RicardoOrlandini.net - Informa e faz pensar - Colunista - A democracy is always temporary in nature. It doesn't work permanently.

Últimas notícias

Colunistas

RSS
A democracy is always temporary in nature. It doesn't work permanently.

Roberto Henry Ebelt

25.02.2011

A democracy is always temporary in nature. It doesn't work permanently.

Last week we talked a lot about dictatorships and democracy. A few days later, I ran into the following statement:

"A democracy is always temporary in nature; it simply cannot exist as a permanent form of government.

A democracy will continue to exist up until the time voters discover they can vote themselves generous gifts from the public treasury. From that moment on, the majority always votes for the candidates who promise the most benefits from the public treasury, with the result that every democracy will finally collapse due to loose fiscal policy, which is always followed by dictatorship.
The average age of the world's greatest civilizations from the beginning of history has been about 200 years. During those 200 years, these nations always progressed through the following sequence:

• From bondage to spiritual faith;
• From spiritual faith to great courage;
• From courage to liberty;
• From liberty to abundance;
• From abundance to complacency;
• From complacency to apathy;
• From apathy to dependence;
• From dependence back to bondage".


The above-unverified quotation has been attributed to Tytler*, most notably as part of a longer piece which began circulating on the Internet shortly after the 2000 U.S. Presidential Election:

* Alexander Tytler (1747-1813) was a Scottish-born English lawyer and historian. Reportedly, Tytler was critical of democracies, pointing to the history of democracies such as Athens and its flaws (flaw = defect, imperfection), cycles, and ultimate failures. Although the authenticity of his above quote is often disputed, the words have eerie (eerie = strange frightening, mysterious) relevance today:

There is no reliable record of Alexander Tytler's having made the statement. In fact, this passage actually comprises two quotations, which didn't begin to appear together until the 1970s. The first portion (italicized above) first appeared on December 9, 1951, as part of what appears to be an op-ed* piece in The Daily Oklahoman under the byline** Elmer T. Peterson.

*Op-ed page in a newspaper where authors write personal opinions (usually about current events, often appearing on the page opposite the editorials)

** Byline = 1. secondary heading of a news story or magazine article, 2. a line in a newspaper naming the writer of an article.

The original version was as follows:

Two centuries ago, a somewhat obscure Scotsman named Tytler made this profound observation: "A democracy cannot exist as a permanent form of government. It can only exist until the majority discovers that it can vote itself largess* out of the public treasury. After that, the majority always votes for the candidate promising the most benefits with the result the democracy collapses because of the loose fiscal policy ensuing, always to be followed by a dictatorship, then a monarchy."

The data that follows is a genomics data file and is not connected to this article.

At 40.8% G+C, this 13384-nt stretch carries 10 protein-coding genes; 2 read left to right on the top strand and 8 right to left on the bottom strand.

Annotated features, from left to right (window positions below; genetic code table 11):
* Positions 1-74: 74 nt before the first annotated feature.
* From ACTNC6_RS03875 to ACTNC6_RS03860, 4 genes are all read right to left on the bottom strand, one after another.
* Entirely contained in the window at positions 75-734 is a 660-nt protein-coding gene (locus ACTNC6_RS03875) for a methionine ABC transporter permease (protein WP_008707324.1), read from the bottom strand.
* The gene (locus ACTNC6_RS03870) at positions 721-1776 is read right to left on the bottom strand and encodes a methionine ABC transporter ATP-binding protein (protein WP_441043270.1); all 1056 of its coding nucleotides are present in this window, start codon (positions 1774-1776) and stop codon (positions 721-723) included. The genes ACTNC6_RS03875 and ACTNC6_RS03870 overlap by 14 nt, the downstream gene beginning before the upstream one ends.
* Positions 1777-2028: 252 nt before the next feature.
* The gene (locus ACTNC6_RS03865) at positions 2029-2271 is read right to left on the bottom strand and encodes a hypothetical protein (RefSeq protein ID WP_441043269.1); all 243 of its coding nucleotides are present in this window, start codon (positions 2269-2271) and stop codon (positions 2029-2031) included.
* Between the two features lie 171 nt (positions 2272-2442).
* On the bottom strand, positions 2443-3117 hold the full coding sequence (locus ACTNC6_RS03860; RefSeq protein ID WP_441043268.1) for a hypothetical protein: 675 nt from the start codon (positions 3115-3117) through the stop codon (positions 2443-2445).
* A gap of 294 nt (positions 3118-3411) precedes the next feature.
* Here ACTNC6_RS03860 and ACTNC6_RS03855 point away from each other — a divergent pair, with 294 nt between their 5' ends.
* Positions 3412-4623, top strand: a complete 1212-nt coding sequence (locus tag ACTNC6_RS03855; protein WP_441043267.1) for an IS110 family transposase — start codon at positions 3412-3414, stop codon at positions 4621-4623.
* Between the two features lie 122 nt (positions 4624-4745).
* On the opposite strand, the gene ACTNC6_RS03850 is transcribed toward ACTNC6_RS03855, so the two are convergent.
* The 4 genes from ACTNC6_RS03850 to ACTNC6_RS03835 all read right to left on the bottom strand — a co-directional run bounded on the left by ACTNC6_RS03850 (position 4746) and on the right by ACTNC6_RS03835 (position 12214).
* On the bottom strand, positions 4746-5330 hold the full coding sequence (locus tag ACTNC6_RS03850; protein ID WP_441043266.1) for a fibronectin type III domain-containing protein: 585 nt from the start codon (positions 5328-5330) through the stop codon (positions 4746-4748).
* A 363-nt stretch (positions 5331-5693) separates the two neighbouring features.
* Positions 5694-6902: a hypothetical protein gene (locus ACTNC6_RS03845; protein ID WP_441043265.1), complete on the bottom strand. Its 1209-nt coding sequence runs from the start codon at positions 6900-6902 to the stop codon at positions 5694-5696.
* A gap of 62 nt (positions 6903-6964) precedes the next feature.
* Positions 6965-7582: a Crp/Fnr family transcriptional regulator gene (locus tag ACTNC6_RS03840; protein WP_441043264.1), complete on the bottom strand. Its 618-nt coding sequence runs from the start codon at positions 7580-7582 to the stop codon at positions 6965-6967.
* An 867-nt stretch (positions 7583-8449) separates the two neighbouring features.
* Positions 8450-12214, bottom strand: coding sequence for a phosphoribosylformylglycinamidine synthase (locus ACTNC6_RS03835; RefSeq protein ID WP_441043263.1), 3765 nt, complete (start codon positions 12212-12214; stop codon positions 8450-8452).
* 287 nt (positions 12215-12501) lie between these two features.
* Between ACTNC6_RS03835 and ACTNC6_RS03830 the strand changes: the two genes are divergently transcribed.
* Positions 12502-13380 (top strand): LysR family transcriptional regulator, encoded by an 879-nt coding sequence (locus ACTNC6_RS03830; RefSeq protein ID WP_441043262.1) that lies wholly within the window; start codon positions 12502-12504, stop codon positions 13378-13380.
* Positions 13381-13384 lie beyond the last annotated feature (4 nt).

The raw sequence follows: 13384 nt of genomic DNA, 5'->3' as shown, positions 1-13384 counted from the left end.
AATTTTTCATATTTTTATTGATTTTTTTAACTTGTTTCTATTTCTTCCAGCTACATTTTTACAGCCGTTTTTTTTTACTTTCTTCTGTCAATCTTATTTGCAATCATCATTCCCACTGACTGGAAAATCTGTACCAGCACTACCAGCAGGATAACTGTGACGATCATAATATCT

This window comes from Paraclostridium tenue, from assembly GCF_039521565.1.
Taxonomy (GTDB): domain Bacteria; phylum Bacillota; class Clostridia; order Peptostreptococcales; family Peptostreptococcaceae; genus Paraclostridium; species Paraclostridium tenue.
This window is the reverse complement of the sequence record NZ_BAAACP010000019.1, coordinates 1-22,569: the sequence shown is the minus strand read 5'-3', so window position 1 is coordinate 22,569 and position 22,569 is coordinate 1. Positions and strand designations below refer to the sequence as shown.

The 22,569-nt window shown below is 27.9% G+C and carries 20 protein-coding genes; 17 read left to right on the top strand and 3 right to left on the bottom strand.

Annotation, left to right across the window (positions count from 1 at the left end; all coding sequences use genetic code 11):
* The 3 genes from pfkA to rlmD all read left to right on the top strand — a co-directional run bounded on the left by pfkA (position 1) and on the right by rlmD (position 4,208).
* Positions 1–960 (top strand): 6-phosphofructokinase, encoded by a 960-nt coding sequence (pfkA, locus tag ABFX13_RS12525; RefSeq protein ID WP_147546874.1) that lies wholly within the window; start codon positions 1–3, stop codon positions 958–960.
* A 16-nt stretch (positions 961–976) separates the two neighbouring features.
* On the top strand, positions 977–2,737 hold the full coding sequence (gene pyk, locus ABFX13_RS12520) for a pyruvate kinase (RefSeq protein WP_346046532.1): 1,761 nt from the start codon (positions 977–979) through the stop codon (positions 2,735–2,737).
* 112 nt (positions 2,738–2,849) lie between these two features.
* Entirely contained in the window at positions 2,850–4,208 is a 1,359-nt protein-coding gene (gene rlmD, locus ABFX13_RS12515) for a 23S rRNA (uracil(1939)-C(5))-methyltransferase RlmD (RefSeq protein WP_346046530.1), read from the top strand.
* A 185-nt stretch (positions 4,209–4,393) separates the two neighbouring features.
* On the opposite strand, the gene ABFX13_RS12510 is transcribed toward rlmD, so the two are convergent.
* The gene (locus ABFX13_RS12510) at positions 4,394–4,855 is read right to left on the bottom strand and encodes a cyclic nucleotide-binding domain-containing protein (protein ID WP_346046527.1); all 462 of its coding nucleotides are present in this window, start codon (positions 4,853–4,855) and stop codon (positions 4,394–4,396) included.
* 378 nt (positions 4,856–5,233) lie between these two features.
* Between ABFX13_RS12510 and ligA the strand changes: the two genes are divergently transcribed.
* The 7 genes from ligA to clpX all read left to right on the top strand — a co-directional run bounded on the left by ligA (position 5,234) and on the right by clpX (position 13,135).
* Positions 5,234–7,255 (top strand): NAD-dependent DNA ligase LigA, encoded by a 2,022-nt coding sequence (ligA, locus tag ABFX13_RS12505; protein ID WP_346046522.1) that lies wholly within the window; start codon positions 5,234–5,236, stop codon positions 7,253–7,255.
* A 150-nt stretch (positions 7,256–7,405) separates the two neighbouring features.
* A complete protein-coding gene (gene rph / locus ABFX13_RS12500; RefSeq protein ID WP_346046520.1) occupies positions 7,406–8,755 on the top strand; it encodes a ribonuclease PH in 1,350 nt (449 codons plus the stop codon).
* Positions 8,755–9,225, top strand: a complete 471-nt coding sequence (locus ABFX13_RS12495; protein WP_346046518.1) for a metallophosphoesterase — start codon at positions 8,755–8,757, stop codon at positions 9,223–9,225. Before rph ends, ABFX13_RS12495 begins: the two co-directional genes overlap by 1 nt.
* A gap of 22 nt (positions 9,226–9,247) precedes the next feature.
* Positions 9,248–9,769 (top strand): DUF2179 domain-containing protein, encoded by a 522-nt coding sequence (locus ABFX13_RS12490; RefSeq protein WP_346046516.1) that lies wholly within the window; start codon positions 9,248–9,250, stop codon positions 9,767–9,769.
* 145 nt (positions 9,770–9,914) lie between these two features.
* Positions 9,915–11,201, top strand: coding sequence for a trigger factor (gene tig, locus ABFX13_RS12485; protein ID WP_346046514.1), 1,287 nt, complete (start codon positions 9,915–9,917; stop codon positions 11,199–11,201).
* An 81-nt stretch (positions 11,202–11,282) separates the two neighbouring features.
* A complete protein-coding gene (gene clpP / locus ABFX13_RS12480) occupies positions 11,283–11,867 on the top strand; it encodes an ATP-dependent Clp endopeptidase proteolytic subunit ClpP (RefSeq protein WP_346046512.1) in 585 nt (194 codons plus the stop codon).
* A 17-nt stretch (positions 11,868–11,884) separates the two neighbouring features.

*Largess
= generous giving of gifts; grant, endowment, contribution, donation, gift (also largesse).

The list beginning "From bondage to spiritual faith" is commonly known as the "Tytler Cycle" or the "Fatal Sequence". Its first known appearance took place in a 1943 speech, "Industrial Management in a Republic" by H. W. Prentis, president of the Armstrong Cork Company and former president of the National Association of Manufacturers, and appears to be original to Prentis.

Do these statements make sense? At first sight, they do, but it is, emotionally, very difficult to accept them. As this is a space to encourage thinking and questioning, as Cláudio Mello did very well last Tuesday, in his article about atheism, today's text is here for your appreciation. I hate to think that human kind may be so stupid*, but maybe we really are. And if so, let us allow the realization of our stupidity be a warning for all of us of the necessity that we have to make of ourselves better persons as days go by.

*Stupid = adj. lacking the ability to learn quickly, slow-witted, dull; dazed, in a stupor; foolish, pointless).

As the English speaking peoples say, "we cannot take anything for granted", especially when it comes to politics and religions.

To finish our "class" today, I would like to say that I am pleasantly surprised with the performance of President Roussef during the first two months of her presidential term. I have the feeling that she has changed her way of thinking a lot more than we can imagine since the decade of 1960s. She has even received a compliment from President Fernando Henrique Cardoso, this week. The compliment was the following: "SO FAR, SHE HAS NOT DONE ANY FOOLISHNESS".
I must confess that I am flabbergasted (boquiaberto).

Have a nice weekend and drive carefully.


Tags: Roberto Henry Ebelt, ensino, inglês


Roberto Henry Ebelt é professor, escritor, escreveu uma coluna semanal para o Jornal do Comércio de Porto Alegre entre 2001 e 2013, e é diretor do curso HENRY'S BUSINESS ENGLISH desde 1971.

Seu mais recente livro, O QUE VOCÊ DEVE SABER ANTES DE ESTUDAR INGLÊS, pode ser encontrado nas livrarias Disal, Cultura e SBS ou à rua Hoffmann, 728 em Porto Alegre.

E-mail: roberto@henrys.com.br
Fone (51) 3222-3144
www.henrys.com.br
Página no Facebook: https://www.facebook.com/henrysbusinessnglish/?pnref=lhc




Opinião do internauta

Deixe sua opinião

Comemoramos hoje - 22.08

  • Dia da Nossa Senhora Rainha
  • Dia do Anjo Aladiah
  • Dia Internacional do Folclore